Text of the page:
Ashley Thomas, who plays Maddox, fleshes out the character of an African American in the 1960s – a very capable man with twists and turns - who is in a position of power, so it is interesting to explore this dynamic of an African American in that time. In the series, he has a sense of humor, smiles during some tense moments which relives the serious scenes a bit.
Ashley said that he approaches each character with respect (accents, back story, etc.) and wanted to get that unique perspective on 1960s African Americans.
He also liked the fish and chips in Liverpool where they filmed a lot of this series. We like to hear comments like this in press briefings. It lets us learn more about the talent involved in the production.
Ashley talks about how his character is expanded, especially for an African American in a time of racial oppression. He said they made “sure these things were addressed, and I wasn’t just shoehorned into the series. So, I was really excited with what John and James had come up with for the character. He’s a very capable man and many people who are African American or just black whether in the UK or in the US are very capable. Given the state of society at that time weren’t given those opportunities.” He then says “He’s in a position of power. He’s going to have to be very good, if not better than some of his counterparts to be in those positions.” He mentions how black people were often not shown in positions of power in that period.
They then commented that his first onscreen line is “Yes, that’s right, I’m black”.
So, with both Jean and Maddox, the humanity that John Hodge talks about will come through.
Tom Hollander, playing Major Dalby said it was a strong script by John Hodge – witty, economical, authentic to the period, while still making things fresh. Dalby, he thinks, is a “headmaster” type – complicated and slightly jaded. He looked at the script, looked at the original film but did not finish the book.
We like that Hollander says that Dalby was fun to play. That “headmaster”, “slightly jaded” points he mentioned probably added to his fun. Hollander is such a good actor that it was good to hear his excitement for this role. Dalby is a huge part of the story.
He also commented on how the writers, John and James, were quite receptive to character development ideas from the actors. Which, he said doesn’t always happen. We like hearing when the writers and directors take input from the actor. We think we see better performances when the actor has that input. He or she has an idea of how they want to play a role and having the powers that be buy-in is great to see.
Joe Cole plays Harry Palmer. Joe said that he was not really familiar with Harry Palmer, but after speaking with people, he realized what an important character he is. He saw the Michael Caine stuff, he said but still did his own thing. He looked at the book, watched the movie, but did not want to do a Michael Caine impersonation – he wanted to do his own thing with it.
We thought that was a good insight on his part. It would be so easy for an actor to take on an iconic role and just try to duplicate what the first guy did. And with Michael Caine’s style, it would be easy to fall into an impersonation. So, it’s good to see Cole acknowledge or recognize that and point out that he didn’t want to just do an impersonation.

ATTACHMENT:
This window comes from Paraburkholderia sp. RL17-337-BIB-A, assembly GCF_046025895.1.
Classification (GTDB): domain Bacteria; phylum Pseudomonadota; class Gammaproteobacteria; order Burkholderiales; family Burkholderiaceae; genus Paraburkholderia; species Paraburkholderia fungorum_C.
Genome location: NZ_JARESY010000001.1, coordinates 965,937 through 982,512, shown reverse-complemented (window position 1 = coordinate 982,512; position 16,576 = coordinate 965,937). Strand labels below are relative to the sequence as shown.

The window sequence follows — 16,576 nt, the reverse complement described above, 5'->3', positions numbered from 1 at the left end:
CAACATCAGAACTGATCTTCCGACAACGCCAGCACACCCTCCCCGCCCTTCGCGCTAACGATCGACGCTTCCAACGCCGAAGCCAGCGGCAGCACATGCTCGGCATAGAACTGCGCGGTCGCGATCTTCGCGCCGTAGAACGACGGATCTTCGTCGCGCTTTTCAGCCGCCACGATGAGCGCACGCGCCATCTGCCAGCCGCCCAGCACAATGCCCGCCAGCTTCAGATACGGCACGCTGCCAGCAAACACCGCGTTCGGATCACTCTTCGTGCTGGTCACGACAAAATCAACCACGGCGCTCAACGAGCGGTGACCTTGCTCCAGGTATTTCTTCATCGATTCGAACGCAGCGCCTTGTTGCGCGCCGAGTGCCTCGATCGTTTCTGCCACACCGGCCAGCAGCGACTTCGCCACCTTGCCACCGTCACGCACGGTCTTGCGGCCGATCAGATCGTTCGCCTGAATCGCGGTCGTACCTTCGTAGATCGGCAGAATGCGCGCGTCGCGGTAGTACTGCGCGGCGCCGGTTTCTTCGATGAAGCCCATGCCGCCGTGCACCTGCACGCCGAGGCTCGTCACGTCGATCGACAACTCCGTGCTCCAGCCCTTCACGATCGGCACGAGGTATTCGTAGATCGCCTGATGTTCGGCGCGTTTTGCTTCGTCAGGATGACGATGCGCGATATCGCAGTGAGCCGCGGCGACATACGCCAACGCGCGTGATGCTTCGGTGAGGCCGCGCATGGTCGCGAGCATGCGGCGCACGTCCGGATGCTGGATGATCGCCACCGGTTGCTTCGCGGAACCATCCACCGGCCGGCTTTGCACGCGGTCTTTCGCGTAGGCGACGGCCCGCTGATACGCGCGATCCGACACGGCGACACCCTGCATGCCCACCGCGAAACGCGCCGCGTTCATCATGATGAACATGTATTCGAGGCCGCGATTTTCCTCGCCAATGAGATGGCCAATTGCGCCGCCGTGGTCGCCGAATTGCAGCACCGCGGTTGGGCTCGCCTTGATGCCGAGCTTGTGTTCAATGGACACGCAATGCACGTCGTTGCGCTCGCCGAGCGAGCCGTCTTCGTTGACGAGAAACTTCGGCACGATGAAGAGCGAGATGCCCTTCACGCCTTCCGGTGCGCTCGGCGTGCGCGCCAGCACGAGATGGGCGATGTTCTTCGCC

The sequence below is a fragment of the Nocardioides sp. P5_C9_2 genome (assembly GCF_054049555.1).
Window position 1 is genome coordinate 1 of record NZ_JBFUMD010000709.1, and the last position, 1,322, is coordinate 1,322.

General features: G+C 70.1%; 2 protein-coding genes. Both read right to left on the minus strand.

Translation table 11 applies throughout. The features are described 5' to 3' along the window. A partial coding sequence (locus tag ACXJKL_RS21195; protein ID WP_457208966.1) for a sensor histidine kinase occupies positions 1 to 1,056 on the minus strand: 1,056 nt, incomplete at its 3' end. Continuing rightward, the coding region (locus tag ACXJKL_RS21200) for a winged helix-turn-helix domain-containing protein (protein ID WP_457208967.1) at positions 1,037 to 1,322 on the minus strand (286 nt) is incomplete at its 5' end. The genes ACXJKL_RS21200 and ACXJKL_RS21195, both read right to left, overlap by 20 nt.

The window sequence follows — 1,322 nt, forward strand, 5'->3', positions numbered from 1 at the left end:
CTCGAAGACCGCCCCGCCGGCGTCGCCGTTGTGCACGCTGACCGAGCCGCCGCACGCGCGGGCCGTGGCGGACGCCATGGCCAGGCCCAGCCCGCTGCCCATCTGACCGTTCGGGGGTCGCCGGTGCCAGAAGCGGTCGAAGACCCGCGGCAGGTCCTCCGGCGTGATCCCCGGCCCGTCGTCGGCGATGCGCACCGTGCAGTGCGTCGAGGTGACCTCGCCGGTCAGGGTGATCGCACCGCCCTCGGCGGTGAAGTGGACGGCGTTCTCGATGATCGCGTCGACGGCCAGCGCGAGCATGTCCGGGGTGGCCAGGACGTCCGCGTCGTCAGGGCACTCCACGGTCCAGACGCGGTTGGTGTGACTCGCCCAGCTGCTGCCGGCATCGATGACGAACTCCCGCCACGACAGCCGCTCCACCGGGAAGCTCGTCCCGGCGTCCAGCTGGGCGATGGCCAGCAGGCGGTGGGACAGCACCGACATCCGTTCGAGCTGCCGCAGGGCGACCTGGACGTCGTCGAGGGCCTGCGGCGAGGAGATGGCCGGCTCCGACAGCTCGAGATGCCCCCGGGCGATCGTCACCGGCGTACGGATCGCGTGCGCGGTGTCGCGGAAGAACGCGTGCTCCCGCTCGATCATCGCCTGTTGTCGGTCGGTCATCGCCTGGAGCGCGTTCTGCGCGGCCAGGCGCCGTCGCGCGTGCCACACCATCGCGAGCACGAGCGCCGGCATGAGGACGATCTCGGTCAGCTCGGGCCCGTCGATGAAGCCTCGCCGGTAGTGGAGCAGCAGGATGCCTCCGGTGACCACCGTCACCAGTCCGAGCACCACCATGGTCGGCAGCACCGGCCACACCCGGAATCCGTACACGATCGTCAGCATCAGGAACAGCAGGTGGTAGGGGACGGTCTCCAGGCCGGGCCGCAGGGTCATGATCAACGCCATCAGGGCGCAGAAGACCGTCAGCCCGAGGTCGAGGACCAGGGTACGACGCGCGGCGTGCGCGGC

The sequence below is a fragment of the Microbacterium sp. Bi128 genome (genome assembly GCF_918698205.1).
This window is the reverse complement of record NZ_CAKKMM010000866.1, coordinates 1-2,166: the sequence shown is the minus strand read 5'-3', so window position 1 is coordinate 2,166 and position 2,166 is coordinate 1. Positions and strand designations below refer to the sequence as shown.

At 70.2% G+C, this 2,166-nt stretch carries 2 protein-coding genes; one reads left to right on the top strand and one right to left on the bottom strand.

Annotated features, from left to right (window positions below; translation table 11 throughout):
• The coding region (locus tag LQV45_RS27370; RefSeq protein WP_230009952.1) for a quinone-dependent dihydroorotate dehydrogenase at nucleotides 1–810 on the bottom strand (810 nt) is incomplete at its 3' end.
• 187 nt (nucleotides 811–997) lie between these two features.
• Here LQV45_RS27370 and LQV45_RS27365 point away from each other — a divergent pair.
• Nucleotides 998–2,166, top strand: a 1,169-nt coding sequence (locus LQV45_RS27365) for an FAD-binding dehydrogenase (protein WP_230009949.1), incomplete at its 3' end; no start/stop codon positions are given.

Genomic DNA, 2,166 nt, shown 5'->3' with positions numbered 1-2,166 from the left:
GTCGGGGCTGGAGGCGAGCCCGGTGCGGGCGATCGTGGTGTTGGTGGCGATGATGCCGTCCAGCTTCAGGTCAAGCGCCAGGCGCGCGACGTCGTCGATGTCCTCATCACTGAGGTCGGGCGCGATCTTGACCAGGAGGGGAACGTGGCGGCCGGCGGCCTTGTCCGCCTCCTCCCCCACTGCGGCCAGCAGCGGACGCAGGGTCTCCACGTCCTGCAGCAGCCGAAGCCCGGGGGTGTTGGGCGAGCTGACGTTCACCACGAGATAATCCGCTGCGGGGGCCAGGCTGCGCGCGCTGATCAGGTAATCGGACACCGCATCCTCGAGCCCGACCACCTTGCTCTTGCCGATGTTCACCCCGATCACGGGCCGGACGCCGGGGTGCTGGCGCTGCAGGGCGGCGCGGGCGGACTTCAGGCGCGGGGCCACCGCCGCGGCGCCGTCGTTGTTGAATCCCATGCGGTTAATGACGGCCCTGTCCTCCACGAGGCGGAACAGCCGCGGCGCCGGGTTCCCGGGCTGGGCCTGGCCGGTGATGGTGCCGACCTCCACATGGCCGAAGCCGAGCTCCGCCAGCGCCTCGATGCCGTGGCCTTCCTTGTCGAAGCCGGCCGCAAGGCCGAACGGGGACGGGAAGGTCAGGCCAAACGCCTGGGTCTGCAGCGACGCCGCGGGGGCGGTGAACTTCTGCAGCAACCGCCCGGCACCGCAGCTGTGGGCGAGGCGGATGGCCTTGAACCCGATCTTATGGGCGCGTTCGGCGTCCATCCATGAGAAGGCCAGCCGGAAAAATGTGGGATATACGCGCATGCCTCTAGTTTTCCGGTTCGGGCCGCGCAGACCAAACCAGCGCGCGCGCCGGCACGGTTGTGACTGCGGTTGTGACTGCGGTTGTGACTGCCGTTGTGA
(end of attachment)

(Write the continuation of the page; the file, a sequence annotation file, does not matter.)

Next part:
He also talked about the point of working-class versus his superiors.
When Joe was asked how it felt to put on those glasses for the first time, Joe said: it was important to get them right and he tried a lot on – haircut, glasses clothes – all important. He joked that “the glasses were a great thing to hide behind!” And he admitted they were non-prescription.
From the clips we have seen, Joe does a bang-up, brilliant job as Harry Palmer. They did keep the glasses thing as part of the Harry Palmer image!
James Watkins – the Series Director said, they started with Joe Cole as Harry Palmer and built around that. He suggested that Joe has that intersection of gentleness and knowing the world is against him. He said that Joe as Harry uses humor well and is the kind of guy you want to hang out with like Hans Solo.
One thing that Watkins mentioned that hit home for us was that Len Deighton describes Harry Palmer as “a winner who puts himself across as a loser.” He is angry and he’s got insolence. “Joe and I spent a lot of time trying to capture that tone.”
The opening shot of the show is of the glasses – out of focus, then in focus with the glasses on – like the movies. This was another from our list of items we liked in our podcasts on the movie.
Hodge added that the series comments on social attitudes – social issues, mobility. That era in the 1960s had freedom promised but not always delivered.
We saw that in the movie, but it was filmed in the 60s. So, it’s good to see that they kept that feel.
THE TEAM INTERACTION
Lucy Boynton, playing Jean Courtney, said that Joe Cole brought a sense of humor and the freedom to have fun with it. Her character, Jean, was a person who was impenetrable – and Harry was the first to penetrate that.
Joe was asked if Harry was an anti-James Bond? Joe says he read that somewhere. He is very different and sees Harry as working class, who doesn’t have a lot of money, and who is hyper-intelligent and he’s fun. Cole says” The most important thing for me was to try to capture that.”
The trick was making Harry likable too – likable but facetious, a balance. He wants to push a few buttons that make Harry tough and critical, but also likable. Cole gave an example of this when he described a scene from the beginning of the first episode when Harry is with Jean. He talked about how the writing and Lucy’s powerful performance as Jean in this scene really could make Harry “look like a dick”, and how he had to make Harry likable.
The repartee between Joe as Harry and Tom as Dalby is great! Tom says it is in the taught, witty script – “dynamic class stuff in it!” They talked about how Harry knows he is trapped (forced to be a spy) but that Dalby is also trapped in a way – “both dancing on their own pinheads – restricted by the world that is theirs.”